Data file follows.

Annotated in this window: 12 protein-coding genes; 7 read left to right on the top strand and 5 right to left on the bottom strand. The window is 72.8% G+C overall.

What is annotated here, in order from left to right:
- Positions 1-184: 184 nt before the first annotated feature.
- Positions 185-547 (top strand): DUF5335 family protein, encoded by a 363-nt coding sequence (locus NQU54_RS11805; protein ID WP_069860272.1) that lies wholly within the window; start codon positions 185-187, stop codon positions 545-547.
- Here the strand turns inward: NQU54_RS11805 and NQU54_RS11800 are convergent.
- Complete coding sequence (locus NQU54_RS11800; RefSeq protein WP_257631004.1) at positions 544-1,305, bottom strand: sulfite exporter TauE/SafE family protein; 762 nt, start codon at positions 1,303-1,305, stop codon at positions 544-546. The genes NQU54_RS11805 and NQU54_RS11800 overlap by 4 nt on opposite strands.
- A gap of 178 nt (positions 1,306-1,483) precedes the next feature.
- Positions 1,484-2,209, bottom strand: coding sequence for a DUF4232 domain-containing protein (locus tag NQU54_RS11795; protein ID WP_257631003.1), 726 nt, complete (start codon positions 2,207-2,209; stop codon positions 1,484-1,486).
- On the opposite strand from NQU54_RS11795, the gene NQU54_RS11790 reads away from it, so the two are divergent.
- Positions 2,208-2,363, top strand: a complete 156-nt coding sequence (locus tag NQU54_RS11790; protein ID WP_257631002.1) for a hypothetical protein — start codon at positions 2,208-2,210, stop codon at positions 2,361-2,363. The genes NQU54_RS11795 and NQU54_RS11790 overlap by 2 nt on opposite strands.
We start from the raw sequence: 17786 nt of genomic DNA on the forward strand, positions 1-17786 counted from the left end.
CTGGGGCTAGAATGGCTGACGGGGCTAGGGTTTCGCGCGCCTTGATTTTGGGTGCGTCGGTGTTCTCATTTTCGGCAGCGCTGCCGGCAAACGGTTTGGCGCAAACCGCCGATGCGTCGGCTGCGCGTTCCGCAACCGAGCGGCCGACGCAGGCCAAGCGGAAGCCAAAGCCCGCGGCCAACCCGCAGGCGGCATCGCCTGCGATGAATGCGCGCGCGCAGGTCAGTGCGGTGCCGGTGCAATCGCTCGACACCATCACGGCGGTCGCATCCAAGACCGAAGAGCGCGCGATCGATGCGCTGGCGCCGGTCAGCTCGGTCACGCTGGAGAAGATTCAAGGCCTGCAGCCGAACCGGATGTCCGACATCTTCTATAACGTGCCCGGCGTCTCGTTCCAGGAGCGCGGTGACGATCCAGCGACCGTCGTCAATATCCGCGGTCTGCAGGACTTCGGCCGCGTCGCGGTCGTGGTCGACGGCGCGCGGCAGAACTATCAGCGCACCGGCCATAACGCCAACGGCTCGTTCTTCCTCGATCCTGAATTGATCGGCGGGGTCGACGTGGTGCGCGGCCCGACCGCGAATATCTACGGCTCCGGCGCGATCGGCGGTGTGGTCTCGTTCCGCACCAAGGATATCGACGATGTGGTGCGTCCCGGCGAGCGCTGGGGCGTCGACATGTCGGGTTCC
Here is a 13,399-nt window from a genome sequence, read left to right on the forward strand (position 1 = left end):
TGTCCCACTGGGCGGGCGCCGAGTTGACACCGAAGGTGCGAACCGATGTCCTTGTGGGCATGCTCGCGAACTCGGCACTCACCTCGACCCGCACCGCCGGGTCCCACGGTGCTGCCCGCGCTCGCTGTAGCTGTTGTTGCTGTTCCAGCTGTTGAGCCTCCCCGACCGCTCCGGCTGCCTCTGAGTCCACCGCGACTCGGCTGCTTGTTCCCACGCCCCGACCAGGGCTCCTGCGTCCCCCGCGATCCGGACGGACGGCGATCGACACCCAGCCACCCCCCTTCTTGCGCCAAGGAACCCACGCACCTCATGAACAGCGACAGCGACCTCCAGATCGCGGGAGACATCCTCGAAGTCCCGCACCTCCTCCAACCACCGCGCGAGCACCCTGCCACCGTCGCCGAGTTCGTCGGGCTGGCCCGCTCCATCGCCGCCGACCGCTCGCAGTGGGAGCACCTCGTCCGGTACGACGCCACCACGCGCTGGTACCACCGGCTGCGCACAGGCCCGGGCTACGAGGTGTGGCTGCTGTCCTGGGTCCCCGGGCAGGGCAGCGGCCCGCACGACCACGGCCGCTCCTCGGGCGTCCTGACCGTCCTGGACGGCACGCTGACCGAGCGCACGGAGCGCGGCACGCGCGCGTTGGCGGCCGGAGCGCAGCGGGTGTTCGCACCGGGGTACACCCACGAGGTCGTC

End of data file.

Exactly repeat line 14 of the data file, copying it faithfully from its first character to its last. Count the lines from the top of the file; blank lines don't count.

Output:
TGTCCCACTGGGCGGGCGCCGAGTTGACACCGAAGGTGCGAACCGATGTCCTTGTGGGCATGCTCGCGAACTCGGCACTCACCTCGACCCGCACCGCCGGGTCCCACGGTGCTGCCCGCGCTCGCTGTAGCTGTTGTTGCTGTTCCAGCTGTTGAGCCTCCCCGACCGCTCCGGCTGCCTCTGAGTCCACCGCGACTCGGCTGCTTGTTCCCACGCCCCGACCAGGGCTCCTGCGTCCCCCGCGATCCGGACGGACGGCGATCGACACCCAGCCACCCCCCTTCTTGCGCCAAGGAACCCACGCACCTCATGAACAGCGACAGCGACCTCCAGATCGCGGGAGACATCCTCGAAGTCCCGCACCTCCTCCAACCACCGCGCGAGCACCCTGCCACCGTCGCCGAGTTCGTCGGGCTGGCCCGCTCCATCGCCGCCGACCGCTCGCAGTGGGAGCACCTCGTCCGGTACGACGCCACCACGCGCTGGTACCACCGGCTGCGCACAGGCCCGGGCTACGAGGTGTGGCTGCTGTCCTGGGTCCCCGGGCAGGGCAGCGGCCCGCACGACCACGGCCGCTCCTCGGGCGTCCTGACCGTCCTGGACGGCACGCTGACCGAGCGCACGGAGCGCGGCACGCGCGCGTTGGCGGCCGGAGCGCAGCGGGTGTTCGCACCGGGGTACACCCACGAGGTCGTC